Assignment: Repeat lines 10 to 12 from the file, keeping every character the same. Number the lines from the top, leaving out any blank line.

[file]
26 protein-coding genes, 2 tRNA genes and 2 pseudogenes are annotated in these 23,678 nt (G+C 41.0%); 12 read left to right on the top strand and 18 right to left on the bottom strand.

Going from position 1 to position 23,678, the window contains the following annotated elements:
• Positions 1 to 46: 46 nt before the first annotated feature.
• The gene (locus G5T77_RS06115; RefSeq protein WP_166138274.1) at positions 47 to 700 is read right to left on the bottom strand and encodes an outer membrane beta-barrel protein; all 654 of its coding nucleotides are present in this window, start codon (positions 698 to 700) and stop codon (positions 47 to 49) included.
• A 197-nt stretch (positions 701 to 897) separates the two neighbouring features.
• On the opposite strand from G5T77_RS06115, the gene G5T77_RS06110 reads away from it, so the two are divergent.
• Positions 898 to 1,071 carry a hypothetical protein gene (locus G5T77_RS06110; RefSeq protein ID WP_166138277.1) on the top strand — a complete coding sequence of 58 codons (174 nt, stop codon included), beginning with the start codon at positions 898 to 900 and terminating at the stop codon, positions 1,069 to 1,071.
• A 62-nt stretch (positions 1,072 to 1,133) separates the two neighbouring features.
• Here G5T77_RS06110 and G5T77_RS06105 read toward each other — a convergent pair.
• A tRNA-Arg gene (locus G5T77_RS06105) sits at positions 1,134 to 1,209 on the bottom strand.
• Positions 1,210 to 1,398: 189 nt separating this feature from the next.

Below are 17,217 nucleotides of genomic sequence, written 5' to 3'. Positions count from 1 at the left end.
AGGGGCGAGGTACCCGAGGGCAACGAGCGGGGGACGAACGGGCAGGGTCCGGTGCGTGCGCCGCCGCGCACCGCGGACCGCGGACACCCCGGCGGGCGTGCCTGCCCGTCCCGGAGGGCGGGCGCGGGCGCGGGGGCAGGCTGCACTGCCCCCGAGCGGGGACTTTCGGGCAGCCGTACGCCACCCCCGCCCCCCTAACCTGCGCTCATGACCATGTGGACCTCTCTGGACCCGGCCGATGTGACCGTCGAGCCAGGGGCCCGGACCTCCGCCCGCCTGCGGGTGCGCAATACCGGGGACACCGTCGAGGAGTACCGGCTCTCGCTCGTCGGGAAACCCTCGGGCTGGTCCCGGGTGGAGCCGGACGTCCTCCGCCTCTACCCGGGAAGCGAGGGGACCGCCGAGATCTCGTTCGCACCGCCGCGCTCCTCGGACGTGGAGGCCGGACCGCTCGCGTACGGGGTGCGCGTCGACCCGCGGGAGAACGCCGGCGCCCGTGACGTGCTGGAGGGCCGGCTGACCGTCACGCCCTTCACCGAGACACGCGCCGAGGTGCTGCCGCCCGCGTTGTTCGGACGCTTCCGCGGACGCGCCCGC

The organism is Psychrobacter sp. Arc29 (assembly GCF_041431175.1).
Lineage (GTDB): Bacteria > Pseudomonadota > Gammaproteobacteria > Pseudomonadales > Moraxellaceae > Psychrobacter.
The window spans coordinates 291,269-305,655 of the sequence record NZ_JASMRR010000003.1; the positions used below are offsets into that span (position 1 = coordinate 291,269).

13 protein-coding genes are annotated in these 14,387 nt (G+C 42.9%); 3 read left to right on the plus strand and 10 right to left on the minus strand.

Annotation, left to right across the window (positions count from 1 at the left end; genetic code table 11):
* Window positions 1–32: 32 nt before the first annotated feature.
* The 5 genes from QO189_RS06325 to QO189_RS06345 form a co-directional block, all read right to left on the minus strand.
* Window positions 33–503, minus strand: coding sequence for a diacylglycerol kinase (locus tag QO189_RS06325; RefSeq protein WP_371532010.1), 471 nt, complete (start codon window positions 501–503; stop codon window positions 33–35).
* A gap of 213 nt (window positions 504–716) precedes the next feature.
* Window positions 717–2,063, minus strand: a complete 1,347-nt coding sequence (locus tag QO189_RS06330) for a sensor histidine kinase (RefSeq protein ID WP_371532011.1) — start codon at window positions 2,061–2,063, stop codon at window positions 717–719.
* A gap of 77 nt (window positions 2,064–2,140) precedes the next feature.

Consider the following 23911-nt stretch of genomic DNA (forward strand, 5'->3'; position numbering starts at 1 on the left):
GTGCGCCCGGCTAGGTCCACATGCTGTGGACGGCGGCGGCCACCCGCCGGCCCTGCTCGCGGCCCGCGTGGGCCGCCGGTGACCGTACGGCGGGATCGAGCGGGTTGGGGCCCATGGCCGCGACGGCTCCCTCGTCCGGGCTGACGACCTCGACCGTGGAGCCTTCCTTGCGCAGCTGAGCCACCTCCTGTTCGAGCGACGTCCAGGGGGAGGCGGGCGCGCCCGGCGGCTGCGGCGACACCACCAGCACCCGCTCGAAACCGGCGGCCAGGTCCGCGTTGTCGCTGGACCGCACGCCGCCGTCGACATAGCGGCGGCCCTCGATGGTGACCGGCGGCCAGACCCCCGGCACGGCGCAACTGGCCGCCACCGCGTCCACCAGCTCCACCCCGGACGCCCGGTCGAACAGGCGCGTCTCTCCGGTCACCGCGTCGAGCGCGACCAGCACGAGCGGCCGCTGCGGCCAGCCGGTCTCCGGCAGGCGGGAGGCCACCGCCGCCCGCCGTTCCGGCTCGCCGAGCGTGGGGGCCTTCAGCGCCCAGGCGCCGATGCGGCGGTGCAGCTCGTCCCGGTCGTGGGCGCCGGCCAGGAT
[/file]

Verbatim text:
• A tRNA-Arg gene (locus G5T77_RS06105) sits at positions 1,134 to 1,209 on the bottom strand.
• Positions 1,210 to 1,398: 189 nt separating this feature from the next.

Below are 17,217 nucleotides of genomic sequence, written 5' to 3'. Positions count from 1 at the left end.